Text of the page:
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Adding a link or message to a company homepage to protest legislation may seem like a worthless gesture. That is, unless the company is Google.
“Like many businesses, entrepreneurs and web users, we oppose these bills because there are smart, targeted ways to shut down foreign rogue websites without asking American companies to censor the Internet,” Google said in a statement to Cnet. “So tomorrow we will be joining many other tech companies to highlight this issue on our US home page.”
SOPA gives both the U.S. government and copyright holders the authority to seek court orders against foreign-operated websites associated with infringing, pirating or counterfeiting intellectual property. If it becomes law, it could drastically change the way the Internet operates. For example, if a website is accused of containing copyright-infringing content (like a song, picture, video clip etc.), the site could be blocked by ISPs, de-indexed from search engines and even prevented from doing business online with services like PayPal.
Google’s actions will coincide with countless other online communities’ sites planning a blackout Jan. 18 to protest SOPA and its Senate equivalent PIPA. Those sites include Reddit, Wikipedia, the Cheezburger Network of blogs and many others. While not participating in the blackout, Twitter is apparently planning its own form of protest, as VentureBeat reported earlier.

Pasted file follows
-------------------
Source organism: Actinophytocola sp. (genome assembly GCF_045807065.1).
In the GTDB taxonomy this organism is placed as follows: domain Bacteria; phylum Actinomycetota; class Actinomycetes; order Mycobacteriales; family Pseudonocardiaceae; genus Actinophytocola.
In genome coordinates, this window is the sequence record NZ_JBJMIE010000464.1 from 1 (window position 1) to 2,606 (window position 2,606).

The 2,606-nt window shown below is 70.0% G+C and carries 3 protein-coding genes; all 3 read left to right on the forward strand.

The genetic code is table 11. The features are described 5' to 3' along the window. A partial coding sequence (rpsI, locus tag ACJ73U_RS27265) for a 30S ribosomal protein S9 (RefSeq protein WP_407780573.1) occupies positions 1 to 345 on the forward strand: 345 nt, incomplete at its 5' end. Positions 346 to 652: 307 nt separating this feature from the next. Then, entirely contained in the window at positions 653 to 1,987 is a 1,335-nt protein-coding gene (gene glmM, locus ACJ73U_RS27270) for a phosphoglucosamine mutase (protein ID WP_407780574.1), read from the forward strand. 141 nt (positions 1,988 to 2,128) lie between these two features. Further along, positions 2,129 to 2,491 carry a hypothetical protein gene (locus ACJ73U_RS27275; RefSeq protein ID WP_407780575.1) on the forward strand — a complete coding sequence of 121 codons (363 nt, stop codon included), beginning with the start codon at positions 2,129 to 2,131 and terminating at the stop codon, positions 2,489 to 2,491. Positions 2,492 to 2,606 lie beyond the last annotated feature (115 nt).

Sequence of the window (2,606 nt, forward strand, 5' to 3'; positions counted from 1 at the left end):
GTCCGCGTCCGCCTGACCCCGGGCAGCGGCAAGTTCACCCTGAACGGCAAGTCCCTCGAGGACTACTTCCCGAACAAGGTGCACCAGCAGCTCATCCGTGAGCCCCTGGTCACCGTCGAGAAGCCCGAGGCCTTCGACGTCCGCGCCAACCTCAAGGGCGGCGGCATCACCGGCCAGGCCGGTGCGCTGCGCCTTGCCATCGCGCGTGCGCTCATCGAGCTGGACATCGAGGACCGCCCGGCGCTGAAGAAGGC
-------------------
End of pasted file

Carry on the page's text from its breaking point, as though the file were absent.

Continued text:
The SOPA protests and blackouts also coincide with a congressional hearing scheduled for Jan. 18 to debate the bill’s potential effects on security, free speech and innovation.
Update: Google responded to our inquiries with the same official statement:
“Like many businesses, entrepreneurs and web users, we oppose these bills because there are smart, targeted ways to shut down foreign rogue websites without asking American companies to censor the Internet. So tomorrow we will be joining many other tech companies to highlight this issue on our US home page.”
For more information about the proposed SOPA legislation, check out this infographic about the bill’s negative effect on business and innovation as well as VentureBeat’s ongoing SOPA coverage.
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